Dolly creator offers himself as guinea pig for research
This file photo shows the cloned sheep Dolly at seven months.
Two decades after creating the clone Dolly the sheep and paving the way for new research into Parkinson’s. Dr
The professor, aged 73, who lives in
“Initiatives of this kind are very effective not only because they bring more people together but because they will include people with different experience and expertise,” Wilmut said.
He was referring to the new Dundee-Edinburgh Parkinson’s Research Initiative, which aims to investigate the causes of the disease and to translate scientific discoveries into new therapies.
“It was from such a rich seedbed that Dolly developed, and we can hope for similar benefits in this project,” Wilmut added.
In 1996, he and a team of scientists at the
The achievement shocked researchers who had said it could not be done.
But Dolly’s birth proved that cells from anywhere in the body could behave like a newly fertilised egg, an idea that transformed scientific thinking and encouraged researchers to find techniques to reprogramme adult cells.
The new research led to the discovery of induced pluripotent stem cells (iPSCs), which hold great promise as a therapy for Parkinson’s because of their potential to repair damaged tissues, according to the Dundee-Edinburgh Parkinson’s Research Initiative.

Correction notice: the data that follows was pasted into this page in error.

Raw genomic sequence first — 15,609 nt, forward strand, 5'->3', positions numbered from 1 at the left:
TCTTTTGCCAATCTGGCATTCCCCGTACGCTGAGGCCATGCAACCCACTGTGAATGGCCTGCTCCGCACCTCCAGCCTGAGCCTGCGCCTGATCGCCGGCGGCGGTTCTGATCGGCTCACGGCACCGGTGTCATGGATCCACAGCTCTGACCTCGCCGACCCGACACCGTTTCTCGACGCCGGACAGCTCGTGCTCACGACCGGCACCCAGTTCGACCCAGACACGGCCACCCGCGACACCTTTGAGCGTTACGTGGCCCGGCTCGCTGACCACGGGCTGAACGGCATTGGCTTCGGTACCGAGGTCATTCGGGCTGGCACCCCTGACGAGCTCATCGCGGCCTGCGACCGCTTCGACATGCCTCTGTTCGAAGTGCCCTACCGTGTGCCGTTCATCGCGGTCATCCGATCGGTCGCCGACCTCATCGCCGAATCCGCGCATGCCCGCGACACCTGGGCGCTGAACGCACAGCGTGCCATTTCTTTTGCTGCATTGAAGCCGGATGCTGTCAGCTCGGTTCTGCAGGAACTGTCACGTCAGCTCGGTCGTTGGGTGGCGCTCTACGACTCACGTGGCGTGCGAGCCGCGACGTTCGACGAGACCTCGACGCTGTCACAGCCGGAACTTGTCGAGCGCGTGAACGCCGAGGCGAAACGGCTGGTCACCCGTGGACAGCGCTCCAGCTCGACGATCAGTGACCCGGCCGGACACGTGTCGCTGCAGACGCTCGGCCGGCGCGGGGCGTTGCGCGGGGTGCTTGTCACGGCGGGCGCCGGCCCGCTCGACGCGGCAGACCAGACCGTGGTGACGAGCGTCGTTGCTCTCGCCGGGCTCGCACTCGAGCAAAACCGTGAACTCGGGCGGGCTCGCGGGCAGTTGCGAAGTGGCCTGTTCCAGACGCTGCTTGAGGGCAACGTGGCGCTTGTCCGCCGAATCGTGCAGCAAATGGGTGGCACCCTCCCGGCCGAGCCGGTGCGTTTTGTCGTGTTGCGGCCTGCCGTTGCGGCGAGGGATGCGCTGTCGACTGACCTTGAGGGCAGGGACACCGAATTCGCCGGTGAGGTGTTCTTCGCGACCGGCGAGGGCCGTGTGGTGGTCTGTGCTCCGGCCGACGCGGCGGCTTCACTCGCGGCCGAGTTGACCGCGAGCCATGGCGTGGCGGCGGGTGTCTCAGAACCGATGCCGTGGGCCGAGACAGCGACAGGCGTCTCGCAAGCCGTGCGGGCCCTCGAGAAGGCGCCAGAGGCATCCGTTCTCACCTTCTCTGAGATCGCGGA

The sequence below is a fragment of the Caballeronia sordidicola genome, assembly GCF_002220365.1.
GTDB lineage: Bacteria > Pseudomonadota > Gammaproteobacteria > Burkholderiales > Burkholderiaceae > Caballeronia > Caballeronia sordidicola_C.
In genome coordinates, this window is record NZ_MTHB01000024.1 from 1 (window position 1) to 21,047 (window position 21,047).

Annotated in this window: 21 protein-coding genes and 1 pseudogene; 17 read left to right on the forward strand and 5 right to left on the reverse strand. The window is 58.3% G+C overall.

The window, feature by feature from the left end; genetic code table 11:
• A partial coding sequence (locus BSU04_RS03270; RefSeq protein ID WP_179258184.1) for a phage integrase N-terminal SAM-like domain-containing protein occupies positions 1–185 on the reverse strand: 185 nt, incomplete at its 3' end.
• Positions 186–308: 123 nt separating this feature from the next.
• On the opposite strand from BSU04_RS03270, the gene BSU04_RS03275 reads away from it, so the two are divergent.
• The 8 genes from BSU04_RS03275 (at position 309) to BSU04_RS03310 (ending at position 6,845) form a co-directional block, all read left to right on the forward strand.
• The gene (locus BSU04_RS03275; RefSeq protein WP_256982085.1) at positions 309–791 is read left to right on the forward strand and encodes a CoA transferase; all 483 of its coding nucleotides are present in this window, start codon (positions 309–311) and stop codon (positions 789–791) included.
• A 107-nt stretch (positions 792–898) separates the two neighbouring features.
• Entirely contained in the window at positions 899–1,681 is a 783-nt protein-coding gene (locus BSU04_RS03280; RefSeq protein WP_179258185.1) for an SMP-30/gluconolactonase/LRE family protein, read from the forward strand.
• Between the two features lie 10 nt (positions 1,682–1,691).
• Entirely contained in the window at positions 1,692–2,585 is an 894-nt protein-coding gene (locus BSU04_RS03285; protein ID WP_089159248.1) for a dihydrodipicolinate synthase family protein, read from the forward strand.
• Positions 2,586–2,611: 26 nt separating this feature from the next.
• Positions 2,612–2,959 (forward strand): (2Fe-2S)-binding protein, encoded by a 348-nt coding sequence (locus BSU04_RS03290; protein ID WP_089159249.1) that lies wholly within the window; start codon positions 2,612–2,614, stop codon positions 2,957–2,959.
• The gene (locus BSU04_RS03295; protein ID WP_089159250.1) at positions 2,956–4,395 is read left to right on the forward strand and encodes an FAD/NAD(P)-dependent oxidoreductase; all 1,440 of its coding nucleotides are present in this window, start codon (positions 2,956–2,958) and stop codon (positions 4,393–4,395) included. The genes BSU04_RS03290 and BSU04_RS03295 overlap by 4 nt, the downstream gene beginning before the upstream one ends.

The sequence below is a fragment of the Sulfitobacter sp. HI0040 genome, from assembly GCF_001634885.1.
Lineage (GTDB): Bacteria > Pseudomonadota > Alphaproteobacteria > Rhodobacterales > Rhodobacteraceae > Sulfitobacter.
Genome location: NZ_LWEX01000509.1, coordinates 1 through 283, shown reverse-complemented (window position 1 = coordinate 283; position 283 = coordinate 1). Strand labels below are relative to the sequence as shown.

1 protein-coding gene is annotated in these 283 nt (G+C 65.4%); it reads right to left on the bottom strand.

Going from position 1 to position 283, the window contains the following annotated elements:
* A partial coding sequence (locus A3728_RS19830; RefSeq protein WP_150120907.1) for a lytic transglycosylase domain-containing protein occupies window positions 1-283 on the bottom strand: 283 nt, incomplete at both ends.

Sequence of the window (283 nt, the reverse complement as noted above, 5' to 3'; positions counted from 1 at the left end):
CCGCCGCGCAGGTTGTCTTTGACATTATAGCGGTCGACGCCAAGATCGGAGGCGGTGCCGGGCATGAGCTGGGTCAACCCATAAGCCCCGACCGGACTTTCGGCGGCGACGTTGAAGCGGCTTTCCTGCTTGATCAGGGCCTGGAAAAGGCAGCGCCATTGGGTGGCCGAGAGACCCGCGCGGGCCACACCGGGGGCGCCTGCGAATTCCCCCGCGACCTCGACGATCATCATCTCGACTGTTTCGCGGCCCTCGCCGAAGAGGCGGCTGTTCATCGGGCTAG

These stem cells are now being used at the
“All attempts to slow the progression of Parkinson’s have thus far failed,” Professor
He highlighted that the most widely used Parkinson’s drug today, levodopa, was first used in the clinic in 1967.
“However, in recent years, our knowledge of the genetics and biology underlining Parkinson’s disease has exploded,” Alessi said.
“I feel optimistic and it is not unrealistic that with a co-ordinated research effort, major strides towards better treating Parkinson’s disease can be made.”
Wilmut said he decided to announce his diagnosis because he thought it might be useful in the context of research.
“There was a sense of clarity, well, at least now we know, and we can start doing things about it,” he said in an interview with
“As well as, obviously, the disappointment that it will possibly shorten my life slightly, and more particularly it will alter the quality of life.”
He lives in a hilly and rural part of
Wilmut told The
Parkinson’s is a progressive disorder of the nervous system that affects movement and can cause involuntary shaking.
Treatments are available to manage the symptoms, but there is no medicine or therapy to slow or stop the progression of the disease.
“People with Parkinson’s urgently require access to earlier and more accurate diagnosis, better prediction of how their disease will progress and, most importantly, the opportunity to participate in clinical trials of new treatments,” Dr
Dolly died in 2003 after a lung infection, and her body was donated to the